It hardly comes as a surprise that Chris Tompson’s play A Film About Someone You Love is, well, about love. But there is a catch. Not cuddly love, or even destructive one, but rather distortive. Love as a distorting mirror and a puzzle and an unreliable narrator. Which is bad news if your sense of self depends on love offered, accepted, received. Which it does. For everyone. Why is it so much easier to rely on cruel lies than on muddled truths?
The play is fairly single-minded in pursuing its subject and turning the focus on different kinds of love: friends, siblings, lovers, couples, mothers and daughters. It’s a testament to both play and staging that two hours of people talking and stumbling around the most tender (if absurd) corners of their lives never got boring. The tone is finely judged and recklessly engaging: everyone’s truths are both ridiculous and dangerous around the edges. So are their lies. There isn’t a dividing line between comedy and tragedy, in fact comedy is a tragedy that is having a nervous breakdown. The staging was equally confident, led by rich silences and tense pauses.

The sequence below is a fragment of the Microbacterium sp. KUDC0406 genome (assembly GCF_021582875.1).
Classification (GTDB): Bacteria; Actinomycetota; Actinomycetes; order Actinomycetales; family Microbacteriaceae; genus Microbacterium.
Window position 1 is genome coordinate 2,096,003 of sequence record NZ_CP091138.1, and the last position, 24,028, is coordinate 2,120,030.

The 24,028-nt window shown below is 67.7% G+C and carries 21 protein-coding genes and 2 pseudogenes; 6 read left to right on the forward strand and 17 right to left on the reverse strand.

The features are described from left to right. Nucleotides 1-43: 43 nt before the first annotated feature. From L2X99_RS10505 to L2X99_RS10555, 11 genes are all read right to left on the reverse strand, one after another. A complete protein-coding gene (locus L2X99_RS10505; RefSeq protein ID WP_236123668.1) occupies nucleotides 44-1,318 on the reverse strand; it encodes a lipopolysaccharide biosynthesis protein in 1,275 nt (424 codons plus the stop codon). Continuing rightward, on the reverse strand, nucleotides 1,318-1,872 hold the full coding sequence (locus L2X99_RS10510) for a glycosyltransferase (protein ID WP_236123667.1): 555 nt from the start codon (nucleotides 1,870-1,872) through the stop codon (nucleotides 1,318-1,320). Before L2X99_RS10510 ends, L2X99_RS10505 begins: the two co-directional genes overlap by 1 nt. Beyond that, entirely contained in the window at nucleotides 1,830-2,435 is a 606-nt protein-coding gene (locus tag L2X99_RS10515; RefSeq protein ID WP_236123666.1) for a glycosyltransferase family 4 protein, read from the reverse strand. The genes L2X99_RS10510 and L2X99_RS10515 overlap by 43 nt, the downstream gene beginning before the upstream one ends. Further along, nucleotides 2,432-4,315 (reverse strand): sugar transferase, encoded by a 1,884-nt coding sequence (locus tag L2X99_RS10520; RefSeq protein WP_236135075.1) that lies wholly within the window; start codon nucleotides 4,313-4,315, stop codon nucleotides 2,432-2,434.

Doon Machichan’s Sophie Batten, mother of two daughters, has the brittle determination of the survivor, when everything is very funny until it’s not. Joanna Horton’s Ellie Batten had a difficult opaque quality, the more direct her approach the less transparent her heart. Shannon Tarbet as Lea Batten was formidably unpleasant and fragile in the same breath. Ashley Zhangazha’s Monday was profoundly and hilariously bewildered by his reaction to his own life.
My favourite character was Adam, as played by Felix Scott. Continue reading